Overheating in Cats

Veterinary reviewed by: Dr. Linda Simon, MVB MRCVS

Overheating in Cats

Veterinary reviewed by: Dr. Linda Simon, MVB MRCVS

Overheating in Cats

Overview

Overheating, also known as hyperthermia, is a medical condition that can cause a cat's internal organs to fail due to an abnormally high body temperature. Overheating in cats happens due to exposure to high temperatures. Cats are more likely to suffer from overheating than humans as they have trouble regulating their internal body temperatures due to a lack of body-wide sweat glands.

If left untreated, overheating can lead to heat exhaustion, a milder but still potentially life-threatening form of hyperthermia. Heat exhaustion can also progress to heatstroke, the most serious form of overheating. Heatstroke occurs when a cat's body exceeds 104 degrees Fahrenheit.

Overheating can be a severe medical condition, especially when heatstroke occurs. Take your cat to the vet immediately if you notice your cat showing any signs of overheating. 

Overheating in Cats Average Cost

From 1314 quotes ranging from $500 - $5,000

Average Cost

$2,500

Symptoms of Overheating in Cats

Symptoms of overheating differ depending on severity. Common symptoms of overheating in cats include:

A cat with a body temperature above 105 degrees Fahrenheit requires immediate medical attention. In the most severe cases, overheating can cause a cat to lose consciousness and fall into a coma. An internal temperature above 105 degrees Fahrenheit is life-threatening.

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Causes of Overheating in Cats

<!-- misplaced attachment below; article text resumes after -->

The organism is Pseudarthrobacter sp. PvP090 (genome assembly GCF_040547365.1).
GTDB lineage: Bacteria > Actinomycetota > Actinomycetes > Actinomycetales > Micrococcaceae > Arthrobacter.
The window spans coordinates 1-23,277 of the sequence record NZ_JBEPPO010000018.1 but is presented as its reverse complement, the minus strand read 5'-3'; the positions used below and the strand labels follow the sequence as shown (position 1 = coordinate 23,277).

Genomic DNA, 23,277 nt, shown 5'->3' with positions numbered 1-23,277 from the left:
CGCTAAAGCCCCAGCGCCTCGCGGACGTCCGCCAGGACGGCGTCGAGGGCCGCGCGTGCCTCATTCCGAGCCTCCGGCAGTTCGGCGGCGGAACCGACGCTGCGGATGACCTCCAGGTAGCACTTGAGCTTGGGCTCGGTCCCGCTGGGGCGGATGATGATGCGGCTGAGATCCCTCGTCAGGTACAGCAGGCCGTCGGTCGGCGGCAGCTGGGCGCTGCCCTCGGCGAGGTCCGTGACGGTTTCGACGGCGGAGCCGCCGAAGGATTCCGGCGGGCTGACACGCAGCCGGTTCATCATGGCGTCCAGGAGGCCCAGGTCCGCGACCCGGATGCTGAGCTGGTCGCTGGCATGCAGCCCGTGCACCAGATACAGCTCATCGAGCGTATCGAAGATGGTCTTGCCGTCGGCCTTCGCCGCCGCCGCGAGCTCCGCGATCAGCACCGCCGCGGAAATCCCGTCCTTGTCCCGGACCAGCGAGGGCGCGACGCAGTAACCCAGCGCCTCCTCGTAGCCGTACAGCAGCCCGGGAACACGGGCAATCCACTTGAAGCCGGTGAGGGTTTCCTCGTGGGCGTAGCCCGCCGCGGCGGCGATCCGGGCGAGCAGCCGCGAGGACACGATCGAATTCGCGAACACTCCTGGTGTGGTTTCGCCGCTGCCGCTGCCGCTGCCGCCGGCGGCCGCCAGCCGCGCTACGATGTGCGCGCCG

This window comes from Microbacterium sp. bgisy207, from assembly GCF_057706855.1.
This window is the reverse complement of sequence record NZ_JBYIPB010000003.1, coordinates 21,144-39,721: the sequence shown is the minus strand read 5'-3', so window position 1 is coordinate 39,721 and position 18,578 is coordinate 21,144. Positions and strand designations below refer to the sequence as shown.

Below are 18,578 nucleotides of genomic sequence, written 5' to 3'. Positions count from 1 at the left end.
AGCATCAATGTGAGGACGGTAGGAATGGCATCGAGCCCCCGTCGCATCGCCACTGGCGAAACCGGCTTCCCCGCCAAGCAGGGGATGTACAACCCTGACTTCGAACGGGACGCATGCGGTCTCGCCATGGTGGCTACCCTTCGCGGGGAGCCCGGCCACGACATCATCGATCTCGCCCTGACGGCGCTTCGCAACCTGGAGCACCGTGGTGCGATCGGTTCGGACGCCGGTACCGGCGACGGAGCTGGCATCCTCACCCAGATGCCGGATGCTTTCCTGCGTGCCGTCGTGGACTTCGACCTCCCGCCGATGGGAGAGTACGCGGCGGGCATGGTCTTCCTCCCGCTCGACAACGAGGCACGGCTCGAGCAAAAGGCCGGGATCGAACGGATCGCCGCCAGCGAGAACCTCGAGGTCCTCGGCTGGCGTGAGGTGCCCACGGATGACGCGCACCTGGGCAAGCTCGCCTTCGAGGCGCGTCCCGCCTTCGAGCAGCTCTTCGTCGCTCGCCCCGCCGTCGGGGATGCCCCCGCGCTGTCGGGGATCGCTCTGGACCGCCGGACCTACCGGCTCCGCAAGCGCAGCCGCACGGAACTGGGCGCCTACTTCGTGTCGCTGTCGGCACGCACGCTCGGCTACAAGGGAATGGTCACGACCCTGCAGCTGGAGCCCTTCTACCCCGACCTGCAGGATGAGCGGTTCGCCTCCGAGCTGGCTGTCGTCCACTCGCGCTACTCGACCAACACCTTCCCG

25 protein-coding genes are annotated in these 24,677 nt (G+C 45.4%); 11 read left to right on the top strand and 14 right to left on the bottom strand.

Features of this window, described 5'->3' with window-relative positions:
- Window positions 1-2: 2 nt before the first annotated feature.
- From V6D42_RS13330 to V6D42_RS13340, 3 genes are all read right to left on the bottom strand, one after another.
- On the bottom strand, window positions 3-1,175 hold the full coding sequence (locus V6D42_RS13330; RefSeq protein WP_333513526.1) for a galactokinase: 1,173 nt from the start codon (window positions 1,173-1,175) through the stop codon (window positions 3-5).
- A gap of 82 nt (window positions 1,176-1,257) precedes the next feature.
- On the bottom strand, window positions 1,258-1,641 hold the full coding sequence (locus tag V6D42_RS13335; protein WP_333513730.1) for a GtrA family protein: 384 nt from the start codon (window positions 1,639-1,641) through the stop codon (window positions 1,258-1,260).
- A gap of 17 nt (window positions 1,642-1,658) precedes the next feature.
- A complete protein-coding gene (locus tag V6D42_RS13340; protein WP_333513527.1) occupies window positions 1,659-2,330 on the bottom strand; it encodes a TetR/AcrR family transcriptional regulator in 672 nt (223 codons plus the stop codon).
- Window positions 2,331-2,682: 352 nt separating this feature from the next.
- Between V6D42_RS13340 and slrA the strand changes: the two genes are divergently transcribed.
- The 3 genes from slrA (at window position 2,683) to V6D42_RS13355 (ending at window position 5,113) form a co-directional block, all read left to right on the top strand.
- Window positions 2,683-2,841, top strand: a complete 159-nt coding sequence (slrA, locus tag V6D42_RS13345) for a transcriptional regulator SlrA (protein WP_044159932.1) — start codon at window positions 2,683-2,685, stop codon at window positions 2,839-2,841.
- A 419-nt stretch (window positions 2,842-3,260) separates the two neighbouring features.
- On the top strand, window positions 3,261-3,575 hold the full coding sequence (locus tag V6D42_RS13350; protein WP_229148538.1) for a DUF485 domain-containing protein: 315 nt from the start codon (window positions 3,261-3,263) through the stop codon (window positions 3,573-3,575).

The main cause of overheating in cats is exposure to high temperatures for an extended period. As cats don't pant to stay cool like dogs, they usually seek cooler areas like tiled floors to lower their body temperatures.

Cats may also groom themselves to lower their body temperature. A cat that's out in the sun or in a hot, enclosed space with no shade or access to water is at risk of overheating. 

If your cat is missing on a hot day, check enclosed spaces like your garage or greenhouse to ensure your cat isn't trapped. Becoming trapped in an enclosed space is one of the most common causes of overheating in cats. 

Age, health, and breed can make cats more susceptible to overheating. For example, Persians are commonly brachycephalic, meaning their airways are obstructed, making breathing more difficult. In addition, overweight cats, elderly cats, and kittens are more at risk of overheating than healthy adult cats.

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Diagnosis of Overheating in Cats

Your vet will start by asking about your cat's recent activity to determine whether hyperthermia is likely. Your vet will take your cat's temperature rectally and rule out whether a fever is causing a high temperature. Your vet may order blood work or urinalysis to ensure that an infection is not causing a high temperature. 

The normal temperature range for a cat is between 100 and 102 degrees Fahrenheit. Any temperature above this is a potential sign of heat exhaustion or heatstroke.